After refitting all the gear and the motor to the nylon engine mount and checking and rechecking everything that has to work properly, all was in readiness for a safe and happy first flight. The flight pack was charged up overnight ready for a Sunday flight at my local club near Hamilton in the Western District of Victoria.

Let’s Light the Wick

Having heard glowing reports on the latest CNC operated factories in China that are producing the Magnum range of engines, I contacted Chris White, the man behind Hobby Wholesale Traders, the importer of Magnum engines. After some discussion Chris recommended the XL91FS for the Mustang and also suggested I use one of the Magnum aluminium spinners for it as well.

Magnum 91FS motor provided plenty of 
grunt for this warbird.

A few days later a package arrived at my local hobby shop with the motor and spinner inside. The motor was bolted to the test bench and fuelled up with the recommended mix stated in the instructions. The main mixture needle valve was set at the recommended 2 to 2 1/2 turns, with the low speed one left as it came out of the box. The choke flap was closed against the venturi and the prop rotated 4 or 5 times. Releasing the choke, the glow-driver was attached and the 14 x 6 prop flicked backwards onto compression. The motor burst straight into life and sang like a bird! The running-in instructions were followed by running the motor at full throttle and controlling its speed by richening up the mixture then leaning it out for progressively longer intervals of time. This was done for 3 tank fulls, about 1/2 an hour total running time. This initial running showed that the engine was a very easy to start and a willing performer.
The power plant was then put away while the Mustang was completed. This would be the real test for the Magnum, being fitted inverted in a very tight fitting cowl with minimal air flow. The motor was fitted to a nylon mount with a thrust plate fitted to give 2 degrees side and 1 degree of down thrust. To provide air flow the vent under the spinner was opened up and the cowl was cut out to allow the rocker cover to protrude through. Air could exit through the front four scale exhaust pipes on each side as well as the vented panels on each side and perforations drilled behind the glow plug access hole. A quick calculation had the correct 1 to 4 ratio of air going in and air coming out.

The motor was fitted up the night before the big day. I had just finished reading the latest Airborne and got an idea from Winchy’s ‘Engin-Ear’ article on oil recycling in Airborne issue number 182. As the motor is fitted upside down I would just run the breather pipe above the carburettor venturi and the oil will drip into it and end up out the exhaust pipe. Finishing the job at about 10pm, I filled the tank and primed it by holding my finger over the end of the exhaust pipe and turning the prop over 2 or 3 times, fitted the glow driver and, as I did on the test bench, flick it back onto compression. It again fired up instantly and settled down to a fast idle. A few rev ups and I stopped it so as not to upset the neighbours. A restless nights sleep was had, thinking about things that I might have forgotten to do before the test flight the next day. All was in readiness for the big test for both plane and motor.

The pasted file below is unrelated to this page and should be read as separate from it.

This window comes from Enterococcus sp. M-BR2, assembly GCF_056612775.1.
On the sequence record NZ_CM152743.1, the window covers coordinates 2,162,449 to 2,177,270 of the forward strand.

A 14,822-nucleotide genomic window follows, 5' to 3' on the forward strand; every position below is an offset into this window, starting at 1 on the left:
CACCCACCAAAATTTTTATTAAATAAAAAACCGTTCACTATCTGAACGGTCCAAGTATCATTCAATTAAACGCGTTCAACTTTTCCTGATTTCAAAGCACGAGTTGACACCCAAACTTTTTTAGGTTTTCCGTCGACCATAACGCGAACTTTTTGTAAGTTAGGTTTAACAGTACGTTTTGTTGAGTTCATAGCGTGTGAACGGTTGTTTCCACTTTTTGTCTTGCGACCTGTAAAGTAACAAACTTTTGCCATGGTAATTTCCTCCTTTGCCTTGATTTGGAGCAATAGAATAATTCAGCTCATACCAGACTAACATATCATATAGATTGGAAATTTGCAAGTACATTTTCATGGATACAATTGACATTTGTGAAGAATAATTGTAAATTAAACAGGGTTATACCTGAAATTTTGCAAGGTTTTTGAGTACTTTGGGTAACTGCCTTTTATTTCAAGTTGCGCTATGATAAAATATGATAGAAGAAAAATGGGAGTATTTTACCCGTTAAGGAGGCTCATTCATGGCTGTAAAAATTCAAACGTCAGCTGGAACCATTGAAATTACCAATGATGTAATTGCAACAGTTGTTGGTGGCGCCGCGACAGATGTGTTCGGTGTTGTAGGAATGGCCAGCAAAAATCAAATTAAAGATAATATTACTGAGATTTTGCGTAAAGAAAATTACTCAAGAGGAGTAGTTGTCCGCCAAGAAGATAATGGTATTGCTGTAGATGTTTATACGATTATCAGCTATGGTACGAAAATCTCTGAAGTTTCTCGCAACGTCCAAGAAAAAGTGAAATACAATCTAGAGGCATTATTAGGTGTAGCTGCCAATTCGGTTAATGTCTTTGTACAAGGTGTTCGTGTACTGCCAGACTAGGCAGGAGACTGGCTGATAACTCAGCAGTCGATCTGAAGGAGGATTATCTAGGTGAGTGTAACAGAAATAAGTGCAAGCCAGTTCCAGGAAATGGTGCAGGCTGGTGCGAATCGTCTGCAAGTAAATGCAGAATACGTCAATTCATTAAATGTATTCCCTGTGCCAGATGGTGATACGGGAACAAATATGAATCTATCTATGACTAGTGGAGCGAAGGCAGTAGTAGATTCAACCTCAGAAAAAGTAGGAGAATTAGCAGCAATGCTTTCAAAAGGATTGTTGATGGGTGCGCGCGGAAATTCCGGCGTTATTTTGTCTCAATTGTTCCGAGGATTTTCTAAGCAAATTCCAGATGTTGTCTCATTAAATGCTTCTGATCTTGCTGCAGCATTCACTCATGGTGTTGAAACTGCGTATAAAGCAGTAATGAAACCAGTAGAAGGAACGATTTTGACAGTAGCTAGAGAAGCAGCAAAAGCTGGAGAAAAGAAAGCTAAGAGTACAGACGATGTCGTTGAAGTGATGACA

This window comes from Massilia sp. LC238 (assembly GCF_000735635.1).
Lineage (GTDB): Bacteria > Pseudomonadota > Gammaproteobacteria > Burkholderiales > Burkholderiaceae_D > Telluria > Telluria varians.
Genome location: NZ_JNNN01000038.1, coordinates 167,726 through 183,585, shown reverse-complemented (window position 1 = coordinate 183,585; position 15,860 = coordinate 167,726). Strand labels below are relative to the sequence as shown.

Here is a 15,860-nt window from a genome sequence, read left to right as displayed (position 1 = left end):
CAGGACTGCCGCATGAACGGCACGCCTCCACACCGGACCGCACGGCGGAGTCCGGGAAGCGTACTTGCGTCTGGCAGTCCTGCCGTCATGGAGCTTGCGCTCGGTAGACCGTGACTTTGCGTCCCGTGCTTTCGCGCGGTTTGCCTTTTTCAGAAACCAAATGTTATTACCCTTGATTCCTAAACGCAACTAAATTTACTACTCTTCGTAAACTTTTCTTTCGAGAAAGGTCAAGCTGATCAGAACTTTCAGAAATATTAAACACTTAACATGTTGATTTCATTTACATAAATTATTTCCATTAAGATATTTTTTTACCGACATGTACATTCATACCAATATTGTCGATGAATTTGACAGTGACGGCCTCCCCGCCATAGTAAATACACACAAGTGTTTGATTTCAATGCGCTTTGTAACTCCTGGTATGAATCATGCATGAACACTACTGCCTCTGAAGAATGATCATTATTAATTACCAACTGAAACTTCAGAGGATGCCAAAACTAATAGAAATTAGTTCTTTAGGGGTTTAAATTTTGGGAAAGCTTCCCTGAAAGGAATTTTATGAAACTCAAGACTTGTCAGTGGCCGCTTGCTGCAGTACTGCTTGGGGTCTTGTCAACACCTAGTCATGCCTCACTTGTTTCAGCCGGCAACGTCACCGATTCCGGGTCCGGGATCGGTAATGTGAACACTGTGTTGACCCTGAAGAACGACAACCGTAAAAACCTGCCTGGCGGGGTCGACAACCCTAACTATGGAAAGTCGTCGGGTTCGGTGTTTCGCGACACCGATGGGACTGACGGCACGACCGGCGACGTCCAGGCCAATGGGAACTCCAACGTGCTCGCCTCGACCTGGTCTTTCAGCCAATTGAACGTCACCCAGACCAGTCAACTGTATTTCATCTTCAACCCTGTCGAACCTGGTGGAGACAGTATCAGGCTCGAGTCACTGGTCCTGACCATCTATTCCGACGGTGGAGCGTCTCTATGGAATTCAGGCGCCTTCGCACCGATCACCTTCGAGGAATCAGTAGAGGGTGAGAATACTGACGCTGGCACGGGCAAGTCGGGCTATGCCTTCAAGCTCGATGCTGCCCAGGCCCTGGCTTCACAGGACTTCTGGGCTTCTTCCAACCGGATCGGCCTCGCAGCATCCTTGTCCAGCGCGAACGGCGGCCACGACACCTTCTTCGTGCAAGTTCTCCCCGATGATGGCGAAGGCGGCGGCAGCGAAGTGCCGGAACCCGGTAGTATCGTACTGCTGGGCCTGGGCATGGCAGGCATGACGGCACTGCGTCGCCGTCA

Off into the Wide Blue Yonder

Make dummy exhaust from scrap 
balsa and brass tube.

The local group of modellers gave the Mustang a critical look over and gave it the big seal of approval. The strip was mown specially for the occasion before the obligatory walk to the other side of the strip, transmitter in hand, for a range check on the JR 388s and Hitec supreme 7 channel receiver combination. Everything worked fine and I couldn’t find any more excuses to delay proceedings. The motor was again easily fired up with a quick flick and set slightly rich for the first flight. A video camera was taken to the side of the strip to record the event, which put extra pressure on me to make it a perfect take off. Rates were set to low before taxiing to the edge of the strip, a quick check to make sure all controls moved in the right direction. The throttle was slowly increased as full elevator was held in as it built up speed then centred as the tail wheel left the ground. Another 20 meters and a small amount of up stick and the Mustang was airborne, flying away from the strip without any trim changes needed at all. (Good straight building or just plain luck!)

The plane was pulled skyward in a surprisingly short distance for the size and weight of the airframe. It was then flown around at various throttle settings for about ten minutes and brought back to idle to do a stall test and a test for flap authority and both times, throttled back instantly to cruise away. My other 4 strokes hate being upside down and refuse to idle for more than a few seconds before cutting out. The Magnum fitted with an OS FS plug will happily sit there idling for a couple of minutes and still throttle up without any hesitation. The motor pulled the Mustang around the sky with great authority and even though it was still very tight and still set on the rich side pulled the plane vertically for a few hundred meters before stalling out. When it is fully loosened up it will go out of sight! Overall I must say that I am very impressed with this motor, it starts almost by merely looking at it and runs very smoothly indeed. For the bargain price of just under $400 from your favourite hobby ship, you will get a good reliable motor that I am sure will give years of happy flying.

The plan is very close to scale and lends itself to going all the way and doing a full detailing job. This is a fairly straightforward plan to build, and you could go down a different track and not fit the flaps or the retracts if you don’t want to. The wings could also just be covered with a film as well. All these mods would reduce the weight greatly and make for a very light wing loading. This would speed up the building time considerably and still give you a very nice looking and easy to fly war-bird. The flying characteristics are very forgiving, as it shows no sign of tip stalling on both take-off or landing. I’m looking forward to many missions with this great ‘plane.